The Memory of Love
The Memory of Love
From time to time one comes across a turn of phrase, a descriptive passage, a metaphor so apt that it rings like lead crystal. Forna doesn't write that way. She threads her stories like music, imperceptibly into the reader's consciousness. One is left hauntingly familiar with the distant and alien; not quite able to distinguish the emotional spirits of fiction from the scars of real experience.
The setting is exotic—Sierra Leone in early postwar recovery. Elias Cole lies in a hospital bed dying. Cultured and eloquent, he now finds a facility for honesty that had eluded him for most of a life of compromise and unexceptional, but ultimately tragic, betrayal. He hasn't been a bad man. He has been an ordinary man who failed to rise to the challenge of the extraordinary times that crowded in on him. An academic, he fell in love with a glamorous colleague's glamorous wife at a time when Africa was blooming with post-independence possibilities, and men were landing on the Moon. Now he chooses to tell a well-meaning and somewhat lost English psychiatrist, Adrian, of how the hope of that age came to have been snuffed out. But, like the ghost of an amputated limb, the recollection of hope lingers.
There will be inevitable comparisons made between The Memory of Love and Chinua Achebe's dystopic Things Fall Apart because, well, things do fall apart—while at the same time Cole flourishes on the betrayal that won him the enigmatic hand of the glamorous Saffia. There are echoes, too, of Graham Greene's own tale of cowardice, Catholic guilt and betrayal, which is also set in Sierra Leone, The Heart of the Matter. But, whereas these masterpieces were set in time and space, Forna's latest novel transcends both by sweeping through from the campus hothouses of the 1960s to a shabby and traumatised today. Time has changed and the space has been burnt, blood-soaked, washed down and whitewashed. In the present we find Kai Mansaray, a young surgeon whose best friend has emigrated to America. He survived the massacres of the civil war by saving lives in his hospital and through good fortune. Now he cannot seem to do the sensible thing and leave too. Instead he paces out his insomnia in Adrian's flat.
Like old man Cole he, too, can remember halcyon days before the war. He can remember loving Nenebah and picnicking in the hills above the university, where the two of them gave names to hordes of baby ants. Perhaps he loves the memory of it.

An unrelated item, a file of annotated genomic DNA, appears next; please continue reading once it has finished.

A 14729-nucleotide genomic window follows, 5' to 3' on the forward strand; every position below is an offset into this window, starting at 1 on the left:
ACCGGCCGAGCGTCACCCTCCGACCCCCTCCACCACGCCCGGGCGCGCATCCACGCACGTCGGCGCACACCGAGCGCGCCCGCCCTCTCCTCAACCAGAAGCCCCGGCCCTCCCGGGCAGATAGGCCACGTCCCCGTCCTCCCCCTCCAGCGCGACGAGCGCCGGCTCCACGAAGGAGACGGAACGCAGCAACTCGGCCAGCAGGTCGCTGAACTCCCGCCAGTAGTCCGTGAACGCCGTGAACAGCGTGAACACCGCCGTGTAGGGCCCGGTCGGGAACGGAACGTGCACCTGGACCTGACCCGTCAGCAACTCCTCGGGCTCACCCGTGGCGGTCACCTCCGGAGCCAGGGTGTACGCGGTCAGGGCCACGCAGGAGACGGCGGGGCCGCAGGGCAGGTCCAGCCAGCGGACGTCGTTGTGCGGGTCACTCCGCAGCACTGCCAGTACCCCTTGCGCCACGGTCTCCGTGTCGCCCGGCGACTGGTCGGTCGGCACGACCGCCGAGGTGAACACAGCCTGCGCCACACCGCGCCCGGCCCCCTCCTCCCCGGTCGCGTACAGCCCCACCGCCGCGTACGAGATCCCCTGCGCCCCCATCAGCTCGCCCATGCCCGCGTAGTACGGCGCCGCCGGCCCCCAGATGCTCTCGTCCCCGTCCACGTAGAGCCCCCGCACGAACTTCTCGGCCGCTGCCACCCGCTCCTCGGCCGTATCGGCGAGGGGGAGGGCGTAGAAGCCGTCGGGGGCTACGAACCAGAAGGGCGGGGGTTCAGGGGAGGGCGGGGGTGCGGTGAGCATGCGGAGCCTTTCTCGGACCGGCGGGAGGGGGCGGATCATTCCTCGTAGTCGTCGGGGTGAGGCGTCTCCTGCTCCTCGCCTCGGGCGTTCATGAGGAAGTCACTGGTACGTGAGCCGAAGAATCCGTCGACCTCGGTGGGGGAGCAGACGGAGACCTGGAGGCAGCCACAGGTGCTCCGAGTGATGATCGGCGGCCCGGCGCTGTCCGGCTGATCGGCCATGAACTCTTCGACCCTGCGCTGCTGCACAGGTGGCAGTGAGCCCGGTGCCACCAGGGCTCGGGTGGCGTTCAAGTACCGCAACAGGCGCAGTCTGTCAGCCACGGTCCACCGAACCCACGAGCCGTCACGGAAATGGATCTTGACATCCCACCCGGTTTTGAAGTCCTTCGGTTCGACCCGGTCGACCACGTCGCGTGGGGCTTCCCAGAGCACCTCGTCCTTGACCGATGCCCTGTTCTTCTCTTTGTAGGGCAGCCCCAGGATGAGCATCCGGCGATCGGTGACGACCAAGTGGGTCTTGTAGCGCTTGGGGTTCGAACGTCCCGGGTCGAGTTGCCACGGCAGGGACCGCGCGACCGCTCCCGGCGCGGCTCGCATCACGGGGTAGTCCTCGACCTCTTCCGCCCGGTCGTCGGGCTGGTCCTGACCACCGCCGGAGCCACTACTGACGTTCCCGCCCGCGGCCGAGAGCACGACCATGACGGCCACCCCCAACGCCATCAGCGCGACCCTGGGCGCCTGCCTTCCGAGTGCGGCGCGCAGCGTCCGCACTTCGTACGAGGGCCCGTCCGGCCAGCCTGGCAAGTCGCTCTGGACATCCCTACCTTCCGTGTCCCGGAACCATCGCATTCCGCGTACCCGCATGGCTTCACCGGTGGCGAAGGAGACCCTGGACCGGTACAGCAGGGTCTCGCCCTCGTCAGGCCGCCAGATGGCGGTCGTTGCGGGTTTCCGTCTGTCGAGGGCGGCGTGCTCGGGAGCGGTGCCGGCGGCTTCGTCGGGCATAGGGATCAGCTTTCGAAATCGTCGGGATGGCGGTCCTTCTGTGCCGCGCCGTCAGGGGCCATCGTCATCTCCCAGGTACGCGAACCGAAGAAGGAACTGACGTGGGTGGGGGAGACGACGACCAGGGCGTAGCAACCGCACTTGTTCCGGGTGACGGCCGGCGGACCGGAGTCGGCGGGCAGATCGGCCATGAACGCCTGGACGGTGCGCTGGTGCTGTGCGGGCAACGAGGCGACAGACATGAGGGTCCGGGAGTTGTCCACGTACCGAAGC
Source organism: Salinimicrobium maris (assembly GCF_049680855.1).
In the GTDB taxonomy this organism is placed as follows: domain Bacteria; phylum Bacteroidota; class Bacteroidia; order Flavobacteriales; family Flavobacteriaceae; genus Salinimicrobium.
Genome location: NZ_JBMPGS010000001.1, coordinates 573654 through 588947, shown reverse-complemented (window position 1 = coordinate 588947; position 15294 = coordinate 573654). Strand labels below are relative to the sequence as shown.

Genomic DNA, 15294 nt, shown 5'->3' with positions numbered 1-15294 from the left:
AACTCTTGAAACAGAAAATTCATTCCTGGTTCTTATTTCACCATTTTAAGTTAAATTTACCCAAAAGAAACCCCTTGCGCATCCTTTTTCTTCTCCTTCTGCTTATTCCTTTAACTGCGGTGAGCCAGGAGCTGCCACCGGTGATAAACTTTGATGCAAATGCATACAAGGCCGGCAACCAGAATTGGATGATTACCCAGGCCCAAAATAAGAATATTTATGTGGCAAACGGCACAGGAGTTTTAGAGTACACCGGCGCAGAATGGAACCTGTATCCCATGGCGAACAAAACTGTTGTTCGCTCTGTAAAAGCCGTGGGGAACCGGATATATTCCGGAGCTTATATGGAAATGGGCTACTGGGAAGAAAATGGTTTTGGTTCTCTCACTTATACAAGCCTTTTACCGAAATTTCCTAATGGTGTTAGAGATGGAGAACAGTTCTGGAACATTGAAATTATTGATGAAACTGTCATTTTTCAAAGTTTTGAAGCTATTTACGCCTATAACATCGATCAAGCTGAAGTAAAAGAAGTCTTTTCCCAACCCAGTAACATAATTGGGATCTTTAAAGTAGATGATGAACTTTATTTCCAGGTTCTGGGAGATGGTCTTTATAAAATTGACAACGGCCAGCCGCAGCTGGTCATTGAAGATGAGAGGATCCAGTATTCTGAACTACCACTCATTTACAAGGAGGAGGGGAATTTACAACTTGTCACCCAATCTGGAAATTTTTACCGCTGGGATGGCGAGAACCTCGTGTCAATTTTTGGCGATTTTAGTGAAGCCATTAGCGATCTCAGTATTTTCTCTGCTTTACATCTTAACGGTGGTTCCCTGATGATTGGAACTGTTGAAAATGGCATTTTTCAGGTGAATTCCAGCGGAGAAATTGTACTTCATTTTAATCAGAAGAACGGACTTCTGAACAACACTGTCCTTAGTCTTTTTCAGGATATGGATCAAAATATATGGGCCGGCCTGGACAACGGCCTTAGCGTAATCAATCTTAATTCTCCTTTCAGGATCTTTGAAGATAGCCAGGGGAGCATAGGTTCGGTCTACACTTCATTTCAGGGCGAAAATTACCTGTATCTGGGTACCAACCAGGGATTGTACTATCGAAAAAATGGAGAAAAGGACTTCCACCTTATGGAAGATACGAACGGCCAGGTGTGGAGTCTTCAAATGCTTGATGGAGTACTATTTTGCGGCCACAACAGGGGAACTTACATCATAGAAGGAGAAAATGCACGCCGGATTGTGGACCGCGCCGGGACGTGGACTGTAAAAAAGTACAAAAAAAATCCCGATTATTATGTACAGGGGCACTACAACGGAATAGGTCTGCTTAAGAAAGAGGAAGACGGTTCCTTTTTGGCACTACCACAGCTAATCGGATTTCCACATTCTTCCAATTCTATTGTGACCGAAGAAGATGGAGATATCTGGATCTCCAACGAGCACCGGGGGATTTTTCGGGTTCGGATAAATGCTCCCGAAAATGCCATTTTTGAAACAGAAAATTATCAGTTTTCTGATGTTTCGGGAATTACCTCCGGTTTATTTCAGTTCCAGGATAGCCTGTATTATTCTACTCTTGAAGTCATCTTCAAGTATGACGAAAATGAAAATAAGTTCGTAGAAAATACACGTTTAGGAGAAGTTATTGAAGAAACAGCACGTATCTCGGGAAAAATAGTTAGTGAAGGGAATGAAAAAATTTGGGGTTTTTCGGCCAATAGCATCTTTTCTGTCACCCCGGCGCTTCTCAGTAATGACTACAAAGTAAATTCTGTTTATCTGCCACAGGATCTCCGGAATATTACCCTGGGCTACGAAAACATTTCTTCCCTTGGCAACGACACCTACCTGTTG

Adrian, who left a wife and children in England to "help" in Africa, is out of his depth. Through Cole he comes to understand that the roots of the civil war grew in the soil of authoritarianism decades ago (which Cole, the aging academic, embraced as a young man in return for promotion). But he has underestimated the scale of the trauma that civil war can leave behind. How do you counsel a nation?
A chance encounter with Agnes, who goes on to become his patient and who suffers from a compulsion to walk enormous distances, but has no recollection of her journeys, exposes him to the cosmic horror of what went on. She is his redemption, she gives him a focus, a sense that through her he might have a "right" to even be there. As he grows in confidence and relaxes into Forna's beautifully drawn landscape of Freetown bars, cafés and dusty, clogged streets, he falls for Mamakay—not knowing of her connection to either Kai or Cole but gently celebrating the luxury of loving someone.
Forna's characters weave in and out of each other's lives, often with entirely unforeseeable and shocking consequences. They are so well drawn, and so universally authentic, that each time the narrative view switches from one to the other one almost longs for a convenient two dimensional caricature as light relief from possession. With whom can the reader most easily identify? Adrian, the English ingénu? Kai, the heroic surgeon who cannot see the green grass in the other field? Cole, the sell-out? Or Agnes—whose mind has quite rightly opted to walk rather than think about what she must endure?
Forna's intense research into surgery and psychiatry is as lightly worn as her ability to hide her own craft as a writer. Whether the reader is picking through hospital corridors sour and foul with blood and sweat, or blushing at the invisible smirk hidden by local doctors from the visiting Englishman, the stitching is invisible.
Forna's memoir The Devil Who Danced on the Water deals with the harrowing fact of the execution of her father, Dr Mohammed Forna, a leading opposition politician in Sierra Leone. Her first novel, Ancestor Stones, explored the magical capacity of women to survive the worst that mankind can throw at wives, children and daughters. Her latest work, although haunted by real events far away, explores the universal agony of choice. Head or heart? Friend or self? Let us hope that it takes its place where it deserves to be: not at the top of the pile of "African Literature" but outside any category altogether—and at the top of award shortlists.
You might also like this: